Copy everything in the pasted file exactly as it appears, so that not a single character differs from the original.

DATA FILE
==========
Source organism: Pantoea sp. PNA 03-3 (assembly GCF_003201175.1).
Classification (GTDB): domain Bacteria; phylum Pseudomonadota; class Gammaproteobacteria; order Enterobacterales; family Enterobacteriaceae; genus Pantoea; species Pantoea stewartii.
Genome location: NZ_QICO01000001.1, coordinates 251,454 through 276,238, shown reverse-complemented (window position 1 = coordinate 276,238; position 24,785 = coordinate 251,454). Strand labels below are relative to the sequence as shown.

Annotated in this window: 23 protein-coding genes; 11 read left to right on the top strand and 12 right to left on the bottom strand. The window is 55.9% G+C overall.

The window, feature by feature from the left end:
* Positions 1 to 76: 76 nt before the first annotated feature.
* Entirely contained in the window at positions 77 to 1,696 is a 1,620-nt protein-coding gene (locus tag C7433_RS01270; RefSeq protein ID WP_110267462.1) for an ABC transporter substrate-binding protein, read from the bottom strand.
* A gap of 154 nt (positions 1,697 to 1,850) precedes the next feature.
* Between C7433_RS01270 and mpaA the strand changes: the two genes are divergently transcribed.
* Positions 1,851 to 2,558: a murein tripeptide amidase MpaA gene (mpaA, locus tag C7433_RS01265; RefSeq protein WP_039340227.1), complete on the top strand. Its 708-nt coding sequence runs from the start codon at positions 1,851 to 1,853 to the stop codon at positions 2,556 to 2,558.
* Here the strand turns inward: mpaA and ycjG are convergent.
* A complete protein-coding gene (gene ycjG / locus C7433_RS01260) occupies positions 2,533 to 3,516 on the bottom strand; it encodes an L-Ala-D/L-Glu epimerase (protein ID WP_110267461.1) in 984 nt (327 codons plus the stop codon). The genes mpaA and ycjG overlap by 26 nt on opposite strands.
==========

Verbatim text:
Source organism: Pantoea sp. PNA 03-3 (assembly GCF_003201175.1).
Classification (GTDB): domain Bacteria; phylum Pseudomonadota; class Gammaproteobacteria; order Enterobacterales; family Enterobacteriaceae; genus Pantoea; species Pantoea stewartii.
Genome location: NZ_QICO01000001.1, coordinates 251,454 through 276,238, shown reverse-complemented (window position 1 = coordinate 276,238; position 24,785 = coordinate 251,454). Strand labels below are relative to the sequence as shown.

Annotated in this window: 23 protein-coding genes; 11 read left to right on the top strand and 12 right to left on the bottom strand. The window is 55.9% G+C overall.

The window, feature by feature from the left end:
* Positions 1 to 76: 76 nt before the first annotated feature.
* Entirely contained in the window at positions 77 to 1,696 is a 1,620-nt protein-coding gene (locus tag C7433_RS01270; RefSeq protein ID WP_110267462.1) for an ABC transporter substrate-binding protein, read from the bottom strand.
* A gap of 154 nt (positions 1,697 to 1,850) precedes the next feature.
* Between C7433_RS01270 and mpaA the strand changes: the two genes are divergently transcribed.
* Positions 1,851 to 2,558: a murein tripeptide amidase MpaA gene (mpaA, locus tag C7433_RS01265; RefSeq protein WP_039340227.1), complete on the top strand. Its 708-nt coding sequence runs from the start codon at positions 1,851 to 1,853 to the stop codon at positions 2,556 to 2,558.
* Here the strand turns inward: mpaA and ycjG are convergent.
* A complete protein-coding gene (gene ycjG / locus C7433_RS01260) occupies positions 2,533 to 3,516 on the bottom strand; it encodes an L-Ala-D/L-Glu epimerase (protein ID WP_110267461.1) in 984 nt (327 codons plus the stop codon). The genes mpaA and ycjG overlap by 26 nt on opposite strands.